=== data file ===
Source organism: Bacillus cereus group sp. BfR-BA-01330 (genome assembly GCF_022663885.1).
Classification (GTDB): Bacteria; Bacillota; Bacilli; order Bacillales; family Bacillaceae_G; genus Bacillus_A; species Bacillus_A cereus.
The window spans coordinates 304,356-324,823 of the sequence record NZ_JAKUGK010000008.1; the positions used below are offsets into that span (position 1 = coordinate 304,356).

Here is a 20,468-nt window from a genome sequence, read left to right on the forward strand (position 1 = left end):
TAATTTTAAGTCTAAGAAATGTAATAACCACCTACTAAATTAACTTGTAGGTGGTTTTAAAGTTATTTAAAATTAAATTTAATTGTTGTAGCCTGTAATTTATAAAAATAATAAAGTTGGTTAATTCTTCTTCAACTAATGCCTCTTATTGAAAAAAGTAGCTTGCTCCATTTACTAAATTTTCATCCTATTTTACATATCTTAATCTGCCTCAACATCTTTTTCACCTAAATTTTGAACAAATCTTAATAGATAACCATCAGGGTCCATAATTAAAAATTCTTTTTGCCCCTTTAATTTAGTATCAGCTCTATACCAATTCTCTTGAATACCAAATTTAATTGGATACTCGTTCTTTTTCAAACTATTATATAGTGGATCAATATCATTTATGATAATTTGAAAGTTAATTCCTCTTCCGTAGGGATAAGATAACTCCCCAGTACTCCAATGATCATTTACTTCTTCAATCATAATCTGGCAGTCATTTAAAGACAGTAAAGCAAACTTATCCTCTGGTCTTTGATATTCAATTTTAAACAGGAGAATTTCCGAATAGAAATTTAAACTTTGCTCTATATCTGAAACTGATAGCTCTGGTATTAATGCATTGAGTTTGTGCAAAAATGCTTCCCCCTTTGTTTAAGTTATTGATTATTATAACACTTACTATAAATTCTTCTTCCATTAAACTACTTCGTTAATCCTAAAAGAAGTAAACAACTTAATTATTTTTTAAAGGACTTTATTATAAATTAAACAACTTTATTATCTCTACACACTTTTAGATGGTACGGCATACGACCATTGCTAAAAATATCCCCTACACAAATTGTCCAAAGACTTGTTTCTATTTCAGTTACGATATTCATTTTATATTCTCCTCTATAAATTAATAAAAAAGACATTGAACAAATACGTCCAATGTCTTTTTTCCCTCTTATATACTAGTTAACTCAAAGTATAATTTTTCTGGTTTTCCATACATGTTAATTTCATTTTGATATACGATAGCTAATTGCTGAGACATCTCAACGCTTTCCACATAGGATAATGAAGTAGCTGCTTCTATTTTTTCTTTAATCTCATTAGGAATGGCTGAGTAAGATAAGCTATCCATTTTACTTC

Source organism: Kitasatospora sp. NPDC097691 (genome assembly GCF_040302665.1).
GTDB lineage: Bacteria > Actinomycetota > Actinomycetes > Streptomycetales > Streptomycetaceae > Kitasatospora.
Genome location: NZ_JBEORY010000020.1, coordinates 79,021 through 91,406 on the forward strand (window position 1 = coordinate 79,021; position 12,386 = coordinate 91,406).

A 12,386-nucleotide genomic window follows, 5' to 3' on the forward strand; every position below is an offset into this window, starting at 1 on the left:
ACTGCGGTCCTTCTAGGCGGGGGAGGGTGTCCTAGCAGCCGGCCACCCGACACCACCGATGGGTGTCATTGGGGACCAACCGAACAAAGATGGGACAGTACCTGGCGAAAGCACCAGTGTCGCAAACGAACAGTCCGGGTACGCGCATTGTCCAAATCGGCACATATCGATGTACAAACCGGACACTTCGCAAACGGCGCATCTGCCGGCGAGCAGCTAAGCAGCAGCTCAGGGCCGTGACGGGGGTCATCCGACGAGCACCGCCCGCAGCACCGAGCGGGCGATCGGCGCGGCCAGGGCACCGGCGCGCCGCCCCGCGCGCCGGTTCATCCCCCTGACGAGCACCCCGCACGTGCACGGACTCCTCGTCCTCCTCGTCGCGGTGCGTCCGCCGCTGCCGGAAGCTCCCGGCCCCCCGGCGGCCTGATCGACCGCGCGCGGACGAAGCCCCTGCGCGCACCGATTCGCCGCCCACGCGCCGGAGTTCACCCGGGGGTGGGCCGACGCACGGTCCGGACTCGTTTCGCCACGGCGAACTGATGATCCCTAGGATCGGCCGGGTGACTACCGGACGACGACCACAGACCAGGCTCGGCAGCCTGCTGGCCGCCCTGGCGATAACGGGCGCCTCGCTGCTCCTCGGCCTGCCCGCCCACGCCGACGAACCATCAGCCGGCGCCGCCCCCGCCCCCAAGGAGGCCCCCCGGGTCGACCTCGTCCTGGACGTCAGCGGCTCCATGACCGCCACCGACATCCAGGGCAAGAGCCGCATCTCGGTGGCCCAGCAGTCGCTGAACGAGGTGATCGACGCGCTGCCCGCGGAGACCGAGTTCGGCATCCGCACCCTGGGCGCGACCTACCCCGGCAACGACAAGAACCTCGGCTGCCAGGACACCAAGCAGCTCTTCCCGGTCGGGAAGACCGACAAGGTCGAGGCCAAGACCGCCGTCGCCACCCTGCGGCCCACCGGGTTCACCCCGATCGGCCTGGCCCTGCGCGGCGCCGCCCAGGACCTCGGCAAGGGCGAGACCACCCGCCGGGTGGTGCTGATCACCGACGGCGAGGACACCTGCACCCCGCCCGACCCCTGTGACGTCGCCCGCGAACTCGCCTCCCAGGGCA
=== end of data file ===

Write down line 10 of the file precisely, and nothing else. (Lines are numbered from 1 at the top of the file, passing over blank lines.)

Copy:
ACTGCGGTCCTTCTAGGCGGGGGAGGGTGTCCTAGCAGCCGGCCACCCGACACCACCGATGGGTGTCATTGGGGACCAACCGAACAAAGATGGGACAGTACCTGGCGAAAGCACCAGTGTCGCAAACGAACAGTCCGGGTACGCGCATTGTCCAAATCGGCACATATCGATGTACAAACCGGACACTTCGCAAACGGCGCATCTGCCGGCGAGCAGCTAAGCAGCAGCTCAGGGCCGTGACGGGGGTCATCCGACGAGCACCGCCCGCAGCACCGAGCGGGCGATCGGCGCGGCCAGGGCACCGGCGCGCCGCCCCGCGCGCCGGTTCATCCCCCTGACGAGCACCCCGCACGTGCACGGACTCCTCGTCCTCCTCGTCGCGGTGCGTCCGCCGCTGCCGGAAGCTCCCGGCCCCCCGGCGGCCTGATCGACCGCGCGCGGACGAAGCCCCTGCGCGCACCGATTCGCCGCCCACGCGCCGGAGTTCACCCGGGGGTGGGCCGACGCACGGTCCGGACTCGTTTCGCCACGGCGAACTGATGATCCCTAGGATCGGCCGGGTGACTACCGGACGACGACCACAGACCAGGCTCGGCAGCCTGCTGGCCGCCCTGGCGATAACGGGCGCCTCGCTGCTCCTCGGCCTGCCCGCCCACGCCGACGAACCATCAGCCGGCGCCGCCCCCGCCCCCAAGGAGGCCCCCCGGGTCGACCTCGTCCTGGACGTCAGCGGCTCCATGACCGCCACCGACATCCAGGGCAAGAGCCGCATCTCGGTGGCCCAGCAGTCGCTGAACGAGGTGATCGACGCGCTGCCCGCGGAGACCGAGTTCGGCATCCGCACCCTGGGCGCGACCTACCCCGGCAACGACAAGAACCTCGGCTGCCAGGACACCAAGCAGCTCTTCCCGGTCGGGAAGACCGACAAGGTCGAGGCCAAGACCGCCGTCGCCACCCTGCGGCCCACCGGGTTCACCCCGATCGGCCTGGCCCTGCGCGGCGCCGCCCAGGACCTCGGCAAGGGCGAGACCACCCGCCGGGTGGTGCTGATCACCGACGGCGAGGACACCTGCACCCCGCCCGACCCCTGTGACGTCGCCCGCGAACTCGCCTCCCAGGGCA